Bacteria can be used to heal aspirin-induced ulcers: Irish research reveals

Aspirin is one of the oldest drugs, widely used for pain relief, suppression of inflammation and prevention of heart disease and stroke. However, well known to many patients is a troublesome side effect of intestinal damage and ulcers.

A remarkable first-of-its-kind study from Cork reveals that bifidobacteria can prevent aspirin-induced intestinal ulcers in humans.

The clinical trial aimed to bring a product containing a probiotic strain able to attenuate and/or reverse NSAIDs-induced small intestinal damage and GI symptoms in NSAIDs users. One common side effect of anti-inflammatory drugs like Acetylsalicylic Acid (ASA) is small intestinal ulcers. The purpose of this trial was to examine the efficacy of a specific Bifidobacterium strain in healthy volunteers whom were exposed to Acetylsalicylic Acid using a video capsule endoscopy. This trial was a single-site, randomised, double-blind, placebo-controlled, two-armed, parallel group trial in healthy, adult volunteers. The participants were randomly assigned either the product or the placebo product so that a result could be concluded at the end of the 8 weeks. The trial included a run-in period of two weeks duration followed by a six-week intervention period where the probiotic/placebo and NSAIDs were co-administered. After the 6-weeks, the probiotic/placebo was given for two additional weeks to investigate the potential effects of the probiotic on intestinal healing after long-time NSAIDs use. Subjects participated in the trial for a total duration of 10-weeks including the run-in phase. At the end of the trial, results had shown that the product was successful in reducing the risk of enteropathy in humans taking Acetylsalicylic Acid (ASA).

The new study is unique in several respects. Firstly, it builds on scientific observations from APC Microbiome Ireland published earlier this year which showed that some bifidobacteria produce a protective protein which promotes healing of the intestinal epithelial lining (Molecular Microbiology January, 2019 doi: 10.1111/mmi.14155).

Secondly, the new work now provides objective endoscopic (photographic) evidence in human volunteers that aspirin-induced ulcers can be reduced by bifidobacteria.  Finally, the work involved a 4-way collaboration among clinicians at the Mercy Hospital in Cork under the direction of Dr. Martin Buckley, investigators at Cork’s APC Microbiome Ireland directed by Fergus Shanahan, in collaboration with local Cork company Atlantia Food Clinical Trials and in association with Chr. Hansen.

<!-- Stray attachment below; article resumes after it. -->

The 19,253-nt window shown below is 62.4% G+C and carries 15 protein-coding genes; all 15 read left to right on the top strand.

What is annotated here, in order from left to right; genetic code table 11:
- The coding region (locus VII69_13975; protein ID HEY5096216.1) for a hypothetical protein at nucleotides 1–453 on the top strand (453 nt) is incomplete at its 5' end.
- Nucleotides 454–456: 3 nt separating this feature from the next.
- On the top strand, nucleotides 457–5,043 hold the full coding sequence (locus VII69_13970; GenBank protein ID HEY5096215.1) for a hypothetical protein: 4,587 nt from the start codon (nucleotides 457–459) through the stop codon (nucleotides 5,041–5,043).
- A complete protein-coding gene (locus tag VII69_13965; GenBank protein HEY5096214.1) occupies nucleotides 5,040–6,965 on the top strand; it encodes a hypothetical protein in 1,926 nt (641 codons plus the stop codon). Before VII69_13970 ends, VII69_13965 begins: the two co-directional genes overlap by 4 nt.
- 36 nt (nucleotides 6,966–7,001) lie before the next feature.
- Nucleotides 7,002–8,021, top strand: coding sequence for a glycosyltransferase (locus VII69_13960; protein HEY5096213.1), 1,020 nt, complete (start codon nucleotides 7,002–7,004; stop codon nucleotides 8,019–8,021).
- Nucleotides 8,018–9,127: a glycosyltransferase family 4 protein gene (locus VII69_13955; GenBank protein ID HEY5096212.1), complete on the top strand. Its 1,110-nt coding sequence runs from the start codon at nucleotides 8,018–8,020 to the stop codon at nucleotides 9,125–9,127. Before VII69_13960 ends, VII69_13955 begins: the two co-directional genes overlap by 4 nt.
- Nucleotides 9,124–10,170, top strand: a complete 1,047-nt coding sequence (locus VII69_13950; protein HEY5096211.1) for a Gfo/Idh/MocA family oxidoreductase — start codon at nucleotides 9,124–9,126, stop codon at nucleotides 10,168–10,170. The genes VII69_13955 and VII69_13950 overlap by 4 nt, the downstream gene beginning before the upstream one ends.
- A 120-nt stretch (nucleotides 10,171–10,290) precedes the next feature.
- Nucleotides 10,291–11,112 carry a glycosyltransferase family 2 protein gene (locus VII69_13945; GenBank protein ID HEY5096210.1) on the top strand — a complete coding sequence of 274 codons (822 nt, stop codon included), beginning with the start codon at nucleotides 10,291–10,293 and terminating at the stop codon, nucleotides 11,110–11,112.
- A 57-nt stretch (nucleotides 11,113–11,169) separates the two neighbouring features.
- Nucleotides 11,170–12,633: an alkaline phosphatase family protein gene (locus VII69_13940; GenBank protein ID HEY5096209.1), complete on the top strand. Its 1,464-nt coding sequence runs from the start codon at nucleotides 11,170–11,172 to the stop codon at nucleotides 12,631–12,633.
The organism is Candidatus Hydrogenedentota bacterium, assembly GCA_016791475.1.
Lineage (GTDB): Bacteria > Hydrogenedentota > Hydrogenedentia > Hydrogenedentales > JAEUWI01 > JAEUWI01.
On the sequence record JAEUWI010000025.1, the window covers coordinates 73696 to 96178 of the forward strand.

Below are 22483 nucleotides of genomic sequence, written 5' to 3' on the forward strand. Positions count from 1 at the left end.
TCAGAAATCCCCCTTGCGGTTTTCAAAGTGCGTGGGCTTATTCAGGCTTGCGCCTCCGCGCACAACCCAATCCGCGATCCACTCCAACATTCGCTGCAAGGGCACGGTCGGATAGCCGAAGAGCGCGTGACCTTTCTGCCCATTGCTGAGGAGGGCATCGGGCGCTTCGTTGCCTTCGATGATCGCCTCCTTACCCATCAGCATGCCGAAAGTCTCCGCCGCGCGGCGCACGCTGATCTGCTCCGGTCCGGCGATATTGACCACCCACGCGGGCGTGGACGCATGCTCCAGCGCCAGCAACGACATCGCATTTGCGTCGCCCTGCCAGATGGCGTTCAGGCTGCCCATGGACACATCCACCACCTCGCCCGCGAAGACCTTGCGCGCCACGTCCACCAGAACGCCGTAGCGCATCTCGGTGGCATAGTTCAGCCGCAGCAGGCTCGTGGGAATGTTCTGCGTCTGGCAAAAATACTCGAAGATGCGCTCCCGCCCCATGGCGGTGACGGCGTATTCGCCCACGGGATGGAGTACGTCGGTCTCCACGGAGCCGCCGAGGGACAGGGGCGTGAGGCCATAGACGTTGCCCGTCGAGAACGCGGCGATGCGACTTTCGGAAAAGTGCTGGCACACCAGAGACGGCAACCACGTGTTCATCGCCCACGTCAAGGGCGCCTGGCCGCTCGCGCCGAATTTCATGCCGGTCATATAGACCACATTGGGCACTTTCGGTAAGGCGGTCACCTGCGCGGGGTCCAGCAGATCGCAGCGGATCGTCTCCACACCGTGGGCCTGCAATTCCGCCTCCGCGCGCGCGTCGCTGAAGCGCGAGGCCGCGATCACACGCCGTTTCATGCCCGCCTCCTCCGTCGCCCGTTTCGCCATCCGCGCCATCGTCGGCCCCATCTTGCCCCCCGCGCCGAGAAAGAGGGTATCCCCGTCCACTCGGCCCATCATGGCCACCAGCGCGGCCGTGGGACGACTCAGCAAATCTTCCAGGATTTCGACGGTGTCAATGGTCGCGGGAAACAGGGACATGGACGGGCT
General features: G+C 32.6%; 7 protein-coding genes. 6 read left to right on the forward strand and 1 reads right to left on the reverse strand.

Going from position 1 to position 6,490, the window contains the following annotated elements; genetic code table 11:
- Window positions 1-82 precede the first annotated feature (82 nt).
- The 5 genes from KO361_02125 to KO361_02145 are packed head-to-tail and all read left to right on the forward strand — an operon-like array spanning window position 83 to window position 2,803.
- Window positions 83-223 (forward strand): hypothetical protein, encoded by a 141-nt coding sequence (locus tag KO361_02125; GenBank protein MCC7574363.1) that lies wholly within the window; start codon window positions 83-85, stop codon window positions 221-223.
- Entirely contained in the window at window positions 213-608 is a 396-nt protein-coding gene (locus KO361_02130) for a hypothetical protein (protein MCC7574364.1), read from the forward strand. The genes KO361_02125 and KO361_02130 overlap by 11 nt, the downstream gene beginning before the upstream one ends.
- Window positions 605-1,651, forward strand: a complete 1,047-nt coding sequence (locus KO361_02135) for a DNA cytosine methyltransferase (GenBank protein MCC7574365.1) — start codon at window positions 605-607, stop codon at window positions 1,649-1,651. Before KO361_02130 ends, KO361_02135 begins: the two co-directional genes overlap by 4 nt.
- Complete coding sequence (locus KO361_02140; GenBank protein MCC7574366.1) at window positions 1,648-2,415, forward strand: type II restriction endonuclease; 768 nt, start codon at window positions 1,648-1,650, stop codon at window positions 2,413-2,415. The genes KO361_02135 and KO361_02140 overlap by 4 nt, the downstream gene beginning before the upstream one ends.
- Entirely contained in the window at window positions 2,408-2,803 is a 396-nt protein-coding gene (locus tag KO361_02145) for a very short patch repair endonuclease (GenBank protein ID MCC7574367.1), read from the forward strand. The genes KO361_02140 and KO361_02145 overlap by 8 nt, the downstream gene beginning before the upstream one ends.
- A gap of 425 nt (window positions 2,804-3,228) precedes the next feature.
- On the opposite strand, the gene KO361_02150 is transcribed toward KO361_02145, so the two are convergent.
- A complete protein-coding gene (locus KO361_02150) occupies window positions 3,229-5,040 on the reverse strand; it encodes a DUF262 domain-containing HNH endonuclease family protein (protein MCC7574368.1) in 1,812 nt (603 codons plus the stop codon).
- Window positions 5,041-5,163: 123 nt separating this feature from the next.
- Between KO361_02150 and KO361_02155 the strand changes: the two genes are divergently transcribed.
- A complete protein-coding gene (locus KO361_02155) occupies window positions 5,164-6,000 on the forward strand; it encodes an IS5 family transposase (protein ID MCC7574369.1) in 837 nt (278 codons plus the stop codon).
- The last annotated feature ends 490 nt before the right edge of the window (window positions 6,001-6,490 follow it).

“Although prior studies have described stomach damage from aspirin and non-steroidal anti-inflammatory drugs, this is, to the best of our knowledge, the first trial to record a detailed time-course of aspirin-induced, small-intestinal damage. Even more impressive was the subsequent reversal of the damage by the bifidobacterium that could be added as a natural supplement to the diet of patients on long-tern aspirin”

said Dr Martin Buckley.

Atlantia Food Clinical Trials is an innovative company that designs and delivers clinical studies for functional ingredients, supplements, pre- and probiotics, medical foods, infant formula and microbiome-based therapeutic sectors.  A spin-out of APC Microbiome Ireland SFI Research Centre at University College Cork, Atlantia has operations in Cork, Ireland and Chicago, USA.

“Atlantia is one of the world’s leading multicentre, multinational trial facilities specialising in food and nutraceutical clinical trials. Our highly trained and experienced teams enable us to conduct and manage complex studies across all health areas for our growing global customer base. To be involved in a clinical programme with Chr. Hansen, that has such a potentially large benefit to people everywhere, is a great testament to the quality of the research Atlantia provided, coupled with the commitment of the Chr. Hansen team”

said Andrea Doolan, CEO, Atlantia Food Clinical Trials.

“This case study is an excellent example of a collaboration between an SFI Research Centre, APC Microbiome Ireland, an innovative Irish SME, Atlantia Food Clinical Trials, multinational biosciences company Chr. Hansen and the Mercy University Hospital”

said Prof Fergus Shanahan, Principal Investigator APC Microbiome Ireland.

“The four partners collaborated synergistically to deliver a high quality clinical study, which could not have been carried out by the teams individually.”

The research is published in the prestigious journal, Gastroenterology (the highest impact journal in gastrointestinal science) where it also featured on the journal cover.

 Full reference:

 Bifidobacterium breve Bif195 protects against small-intestinal damage caused by acetylsalicyclic acid in healthy volunteers

Brynjulf Mortensesn, Clodagh Murphy, John O’Grady, Mary Lucey, Gafer Elsafi, Lillian Barry, Vibeke Westphal, Anja Wellejus, Oksana Lukjancenko, Aron C. Eklund, Henrik Bjorn Nielsen, Adam Baker, Anders Damholt, Johan E.T. van Hylckama Vlieg, Fergus Shanahan and Martin Buckley. Gastroenterology 2019; 157:637-646